At least 35 Dublin workers out of pocket as UK company falls into administration

Hashtag Hotels had leased student accommodation to re-let as holiday rentals

Photograph: iStock

Photograph: iStock


A British holiday rental company has fallen into administration leaving at least 35 workers in its Dublin operation without pay, in some cases for two months.

Hashtag Hotels Ltd, which was renting empty student accommodation in the summer to re-let it, has entered administration in the UK and is understood to have left behind substantial bills in Ireland.

The company rented the Host Point Campus student accommodation on Dublin’s Mayor Street earlier in the summer and let out rooms to paying guests. It rented out the rooms online through Booking. com, Agoda and Expedia websites.

Employees of the company, who were recruited in June, were told on Wednesday that the company had ceased trading. In a letter from Evolve IS, which acts as agents to insolvency practitioners, the staff were told that their “employment has ended today, by reason of redundancy”.

“Due to the company’s current financial position it is not able to make payments to you for monies due such as arrears of pay, holiday pay, redundancy pay, and compensatory notice pay,” they said, citing a British law. It also enclosed a factsheet which, again, set out guidelines for employees who have been made redundant in the UK.

The company failed, however, to set out any Irish legislation advising staff of their rights and in a subsequent call from The Irish Times, an Evolve IS staff member said another letter would be sent “in due course”, without setting out any timeline.


Neil Bennett and Andy John of UK company Leonard Curtis have been appointed as joint administrators of Hashtag Hotels. Leonard Curtis refused to comment on the case.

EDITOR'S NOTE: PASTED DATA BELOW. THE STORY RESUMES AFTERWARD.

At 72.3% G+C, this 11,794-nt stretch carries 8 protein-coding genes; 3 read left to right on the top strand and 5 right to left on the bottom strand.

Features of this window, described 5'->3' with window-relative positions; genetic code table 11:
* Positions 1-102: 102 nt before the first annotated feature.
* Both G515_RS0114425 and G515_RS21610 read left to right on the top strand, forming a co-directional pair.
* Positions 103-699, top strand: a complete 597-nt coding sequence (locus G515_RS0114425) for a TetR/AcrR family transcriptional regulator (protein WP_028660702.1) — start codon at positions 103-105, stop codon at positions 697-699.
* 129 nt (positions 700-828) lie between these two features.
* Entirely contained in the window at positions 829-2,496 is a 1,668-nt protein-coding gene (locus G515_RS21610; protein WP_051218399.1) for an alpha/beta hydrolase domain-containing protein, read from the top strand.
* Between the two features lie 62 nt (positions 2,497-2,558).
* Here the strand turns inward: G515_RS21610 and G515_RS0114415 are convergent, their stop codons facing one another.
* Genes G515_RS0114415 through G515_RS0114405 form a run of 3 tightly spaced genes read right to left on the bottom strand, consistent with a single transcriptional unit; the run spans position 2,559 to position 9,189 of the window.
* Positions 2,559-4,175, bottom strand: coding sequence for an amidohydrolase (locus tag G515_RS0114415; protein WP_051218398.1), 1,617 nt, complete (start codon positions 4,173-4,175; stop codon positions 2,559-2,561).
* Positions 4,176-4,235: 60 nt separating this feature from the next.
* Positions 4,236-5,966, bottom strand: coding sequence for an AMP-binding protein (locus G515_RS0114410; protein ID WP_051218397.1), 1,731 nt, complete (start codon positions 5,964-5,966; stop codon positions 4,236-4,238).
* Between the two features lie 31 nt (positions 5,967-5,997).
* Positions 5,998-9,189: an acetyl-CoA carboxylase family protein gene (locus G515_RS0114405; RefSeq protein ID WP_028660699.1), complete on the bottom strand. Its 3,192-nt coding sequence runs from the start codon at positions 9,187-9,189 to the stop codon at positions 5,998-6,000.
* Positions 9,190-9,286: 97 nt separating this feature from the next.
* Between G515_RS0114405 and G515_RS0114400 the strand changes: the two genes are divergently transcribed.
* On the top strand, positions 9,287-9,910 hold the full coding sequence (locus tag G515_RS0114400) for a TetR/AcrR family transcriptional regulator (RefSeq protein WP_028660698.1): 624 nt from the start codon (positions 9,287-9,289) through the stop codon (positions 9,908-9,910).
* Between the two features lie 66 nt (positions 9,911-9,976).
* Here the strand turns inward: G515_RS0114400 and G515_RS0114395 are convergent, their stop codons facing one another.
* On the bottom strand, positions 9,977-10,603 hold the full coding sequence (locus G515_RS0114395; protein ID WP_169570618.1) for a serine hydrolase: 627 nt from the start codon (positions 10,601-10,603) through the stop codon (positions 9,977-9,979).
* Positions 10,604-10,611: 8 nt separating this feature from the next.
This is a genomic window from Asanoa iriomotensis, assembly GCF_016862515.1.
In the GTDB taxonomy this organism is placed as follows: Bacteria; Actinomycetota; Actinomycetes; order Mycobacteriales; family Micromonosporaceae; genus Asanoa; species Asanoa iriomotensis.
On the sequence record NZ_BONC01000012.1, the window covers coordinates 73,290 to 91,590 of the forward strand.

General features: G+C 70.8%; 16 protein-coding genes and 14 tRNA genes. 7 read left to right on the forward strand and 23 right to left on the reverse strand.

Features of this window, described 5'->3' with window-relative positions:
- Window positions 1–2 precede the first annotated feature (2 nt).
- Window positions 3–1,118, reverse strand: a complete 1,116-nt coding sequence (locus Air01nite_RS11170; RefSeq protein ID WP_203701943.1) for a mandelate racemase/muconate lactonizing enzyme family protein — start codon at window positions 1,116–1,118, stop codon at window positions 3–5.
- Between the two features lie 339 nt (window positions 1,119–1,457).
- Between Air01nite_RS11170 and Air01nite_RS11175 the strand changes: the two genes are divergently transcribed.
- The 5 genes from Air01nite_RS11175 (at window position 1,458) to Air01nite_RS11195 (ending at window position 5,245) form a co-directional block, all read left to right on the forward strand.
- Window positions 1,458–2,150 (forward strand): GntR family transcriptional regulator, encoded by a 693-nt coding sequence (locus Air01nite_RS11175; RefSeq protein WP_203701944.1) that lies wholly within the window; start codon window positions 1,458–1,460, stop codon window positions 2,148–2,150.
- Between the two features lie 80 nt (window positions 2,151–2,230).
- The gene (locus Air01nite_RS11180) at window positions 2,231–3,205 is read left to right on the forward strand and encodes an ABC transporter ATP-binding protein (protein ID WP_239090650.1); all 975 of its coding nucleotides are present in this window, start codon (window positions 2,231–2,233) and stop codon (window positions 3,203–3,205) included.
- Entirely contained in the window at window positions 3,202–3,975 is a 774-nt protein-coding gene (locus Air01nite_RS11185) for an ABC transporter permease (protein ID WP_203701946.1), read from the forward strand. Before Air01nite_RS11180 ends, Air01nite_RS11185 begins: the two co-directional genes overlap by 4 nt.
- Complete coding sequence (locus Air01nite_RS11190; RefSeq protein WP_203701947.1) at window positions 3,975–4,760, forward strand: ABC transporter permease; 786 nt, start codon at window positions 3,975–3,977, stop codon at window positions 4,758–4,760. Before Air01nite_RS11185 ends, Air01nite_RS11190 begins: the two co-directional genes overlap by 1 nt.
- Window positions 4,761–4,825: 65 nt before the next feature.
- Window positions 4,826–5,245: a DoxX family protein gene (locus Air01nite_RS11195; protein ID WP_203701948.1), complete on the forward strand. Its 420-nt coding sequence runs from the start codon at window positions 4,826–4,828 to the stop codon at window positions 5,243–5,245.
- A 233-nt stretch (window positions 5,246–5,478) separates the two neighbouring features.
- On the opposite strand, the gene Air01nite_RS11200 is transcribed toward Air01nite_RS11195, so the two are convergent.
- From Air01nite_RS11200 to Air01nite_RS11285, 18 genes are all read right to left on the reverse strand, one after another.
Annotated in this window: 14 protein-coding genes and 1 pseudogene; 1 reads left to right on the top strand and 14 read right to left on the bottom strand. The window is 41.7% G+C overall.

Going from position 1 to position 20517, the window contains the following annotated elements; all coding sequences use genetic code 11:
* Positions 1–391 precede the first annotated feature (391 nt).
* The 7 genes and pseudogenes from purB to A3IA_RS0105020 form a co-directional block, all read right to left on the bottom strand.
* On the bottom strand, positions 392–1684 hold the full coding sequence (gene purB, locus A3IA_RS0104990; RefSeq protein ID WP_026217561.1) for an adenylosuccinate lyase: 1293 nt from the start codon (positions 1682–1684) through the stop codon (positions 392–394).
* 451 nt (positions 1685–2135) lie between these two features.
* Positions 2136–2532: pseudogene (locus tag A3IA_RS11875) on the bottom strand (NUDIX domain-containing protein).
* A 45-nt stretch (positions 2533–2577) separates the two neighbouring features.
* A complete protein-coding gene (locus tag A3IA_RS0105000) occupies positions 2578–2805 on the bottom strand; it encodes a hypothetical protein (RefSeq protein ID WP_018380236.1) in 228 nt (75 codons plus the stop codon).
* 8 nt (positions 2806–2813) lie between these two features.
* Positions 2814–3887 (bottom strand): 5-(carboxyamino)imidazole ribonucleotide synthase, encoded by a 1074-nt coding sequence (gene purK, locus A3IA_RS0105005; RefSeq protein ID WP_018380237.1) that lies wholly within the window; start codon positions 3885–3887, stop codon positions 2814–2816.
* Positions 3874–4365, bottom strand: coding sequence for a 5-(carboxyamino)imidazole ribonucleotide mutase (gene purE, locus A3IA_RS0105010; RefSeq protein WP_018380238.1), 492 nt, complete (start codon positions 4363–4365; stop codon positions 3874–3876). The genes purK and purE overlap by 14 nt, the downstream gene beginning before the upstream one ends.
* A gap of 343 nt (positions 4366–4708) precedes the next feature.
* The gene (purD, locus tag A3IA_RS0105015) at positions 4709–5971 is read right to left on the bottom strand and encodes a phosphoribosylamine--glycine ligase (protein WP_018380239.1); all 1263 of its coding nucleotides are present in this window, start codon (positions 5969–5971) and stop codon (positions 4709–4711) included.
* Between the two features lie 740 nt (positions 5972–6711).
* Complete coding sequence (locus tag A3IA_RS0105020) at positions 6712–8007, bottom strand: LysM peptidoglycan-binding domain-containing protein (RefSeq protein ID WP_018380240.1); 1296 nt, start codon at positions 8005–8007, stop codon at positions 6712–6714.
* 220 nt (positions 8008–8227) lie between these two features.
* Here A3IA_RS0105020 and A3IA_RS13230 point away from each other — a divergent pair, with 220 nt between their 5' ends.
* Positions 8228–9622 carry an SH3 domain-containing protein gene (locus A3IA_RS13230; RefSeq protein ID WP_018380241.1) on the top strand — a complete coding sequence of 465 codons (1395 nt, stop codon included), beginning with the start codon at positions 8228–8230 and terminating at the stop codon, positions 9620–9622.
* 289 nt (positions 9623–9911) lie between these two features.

However, sources who worked for Hashtag Hotels explained that some staff had not been paid at all for the duration of their employment. One source said that while she had been paid for working in July, she hadn’t been paid for work in August. It is understood that the majority of staff in its Irish operations were college students.

Aside from its Dublin operation, Hashtag Hotels had a number of sites in London and others spread across the UK, according to an archived version of its website. Its website and social media accounts were disabled or in “private mode” as of Thursday.

Employees in the Dublin branch were recruited by the end of June for receptionist and housekeeping roles and were supposed to be paid a minimum of €10 an hour. Nashon Cohen, a company director, was present during the interview process, it is understood.

One source said that a number of staff didn’t receive pay after their first month working for the company, with staff being told there was an issue with payroll.

A source with knowledge of the company’s Irish operations said it had booking sales of €280,000 for July and €220,000 for August. It is also understood that Host, a brand controlled by Victoria Hall Management Ltd, which owns the site, is owed about €160,000.

“Along with other creditors, we were only informed yesterday [August 28th] that Hashtag Hotels had entered administration,” a spokesman for Host said. “We are aware from subsequent media reports that some staff have not been paid but wish to make it clear that these are employees of Hashtag Hotels, not Host.”

Hashtag Hotels was incorporated in March of this year. UK residents Mr Cohen, Richard Ian Basch, Simon Lewis Gilbert, Jonathan Scott Harvey, Oliver James Craig Lindsay, Elliot Louis Benezra and Adam Harris are listed as directors. The Irish Times attempted to contact all of the directors but was unsuccessful. According to the company’s UK listing, Mr Basch controlled more than 75 per cent of the company while Mr Cohen and Mr Gilbert were also shareholders.